Does your office fit this picture?

You and co-workers grumble a lot about low morale. Somebody's always calling in sick. You bicker. Nobody seems to know what's going on.

You may be working under a stress overload, says management consultant Linda Runion Josef.

Among symptoms of a workplace where stresses have become excessive:

High absenteeism.

Low morale.

Low productivity.

Poor staff communication.

Staff conflicts or "turf wars."

Employes fears about making decisions or taking risks.

Obstructionism, such as uncompleted taks or slowdowns.

Employers are increasingly becoming concerned about on-the-job stress and seeking the aid of consultants like psychologist Josef. She also gets "a lot of referrals from cardiologists" seeking help for patients (many of them lawyers) in reducing tension.

Not all stress is bad, says Josef, director of the Center for Applied Pschology, a group of behavioral psychologists and technical specialists doing organizational consulting and individual counseling. With too little, "we can become bored." At a healthy level, it keeps us "enthusiastic and alert."

People have different capacities to cope, says Josef, depending in part on the state of their health and "sensitivity of their nervous system. Some thrive on high stress levels; react strongly to even minor problems."

Josef defines stress as "the body's capacity to adapt to changes." It's a biological response that mobilizes our bodies for such "vigorous physical action" as fighting or fleeing "a sabertooth tiger."

The problem is that most modern stress "is psychological." On the job, and particularly at the white-collar level, she says, "The stress response can be activated several times a day" -- and not by marauding tigers. "Blood pressure goes up, the heart beats faster, we can't think as clearly."

This can be "destructive," says Josef. A factory worker told he is being retired early because of production cutbacks "becomes so preoccupied he might stick his hand in the machine. There are thousands of such industrial accidents annually."

Or workers may "start shooting from the hip with impulsive decisions. They start worrying and complaining and become preoccupied with trivial matters."

Josef is among speakers at a day-long conference April 9 on "Managing Stress in the Work Environment" sponsored by the Graduate School of the Department of Agriculture. The department cities one survey in which 83 percent of workers claimed to suffer on-the-job stress.

Stress can afflict an office in a variety of ways: The boss is a poor manager, the employe lacks self-esteem, the job itself may have built-in pressures: fast-paced, dangerous, frequent deadlines.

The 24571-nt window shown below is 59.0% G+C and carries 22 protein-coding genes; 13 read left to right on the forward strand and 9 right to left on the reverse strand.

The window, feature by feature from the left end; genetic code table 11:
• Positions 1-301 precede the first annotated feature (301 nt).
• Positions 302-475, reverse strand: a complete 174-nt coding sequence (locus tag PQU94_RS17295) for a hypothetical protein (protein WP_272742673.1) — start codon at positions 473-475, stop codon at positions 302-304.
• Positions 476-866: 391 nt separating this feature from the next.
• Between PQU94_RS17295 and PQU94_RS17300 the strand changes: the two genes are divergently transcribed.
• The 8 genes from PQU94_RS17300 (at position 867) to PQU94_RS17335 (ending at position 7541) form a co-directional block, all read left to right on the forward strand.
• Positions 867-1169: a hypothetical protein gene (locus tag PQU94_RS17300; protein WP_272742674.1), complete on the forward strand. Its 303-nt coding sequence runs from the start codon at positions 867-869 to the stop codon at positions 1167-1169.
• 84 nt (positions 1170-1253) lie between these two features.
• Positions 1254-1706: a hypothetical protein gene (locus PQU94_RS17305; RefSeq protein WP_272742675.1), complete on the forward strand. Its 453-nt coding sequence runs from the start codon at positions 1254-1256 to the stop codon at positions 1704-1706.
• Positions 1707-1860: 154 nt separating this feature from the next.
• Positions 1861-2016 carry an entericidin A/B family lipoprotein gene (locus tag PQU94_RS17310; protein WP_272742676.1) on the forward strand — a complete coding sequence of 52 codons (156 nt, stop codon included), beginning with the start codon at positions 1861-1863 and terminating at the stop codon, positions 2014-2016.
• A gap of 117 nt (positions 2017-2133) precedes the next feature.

Josef was called into one government office experiencing high stress because of a triple whammy: The officewas relocating, upsetting the lives of most employes; it was undergoing "a radical change in management structure"; promotions were restricted.

Since there was no way of avoiding these pressures, "what you wanted them to do was reduce all further stress," says Josef. Employes attended seminars to learn self-help techniques, including exercise, to handle stress. And they were given an "outlet to discuss their concerns."

Because bosses often are guilty of creating stress through improper managerial styles, Josef is asked to show alternate ways of dealing with their staff. Among problems -- and some solutions:

Giving only limited or too-critical feedback on performance. "It undermines confidence." The boss should "give as much positive -- and negative -- feedback as possible." At the same time, he or she should "replace criticism with constructive suggestions for change."

Creating work overloads without setting priorities. "The busy staff doesn't know what's most important."

Keeping employes "off-balance. A lot of managers feel it keeps people on their toes, but it burns people out rather than building them up."

Defining tasks poorly. "People don't know what's expected of them. People derive more satisfaction when they have clear expectations."

Showing favoritism. "It gives people a sense that they don't have a chance no matter how good they are."

Other stress causes (some of them more the employe's fault):

Role overload. "There is a tendency for ambitious people to take on more and more tasks." What happens, says Josef, is that this kind of person may "spend half a morning with such trivia as travel forms when there's a mountain of work on the desk." Recognizing limits "can actually lead to greater productivity."

Role conflict. "In a regulatory agency, a person may feel his job is to enforce the regulations, but there may be political pressures not to."

Conflicts may arise for a woman, says Josef, when she's got to meet a job deadline, but her child needs her at home. "It's a very, very difficult situation.It chews up a lot of energy." Staff members "may need a manager's help in resolving such conflicts."

Secret feelings of incompetence. "I think most people have them. We don't like to admit it even to ourselves." With such fears, you start thinking "that virtually every task could be the failure that throws you out of work."

Excessive time pressure, in which workers have "a chronic sense of being rushed or working against the clock." clock."

Discrimination by race, sex or age. Employes also can be their own worst enemy, says Josef, by failing to set priorities themselves in their workload and by failing to let the boss know about stressful practices.

At the same time, the boss should "ask the staff what kinds of things they find stressful and then reduce any where it is possible."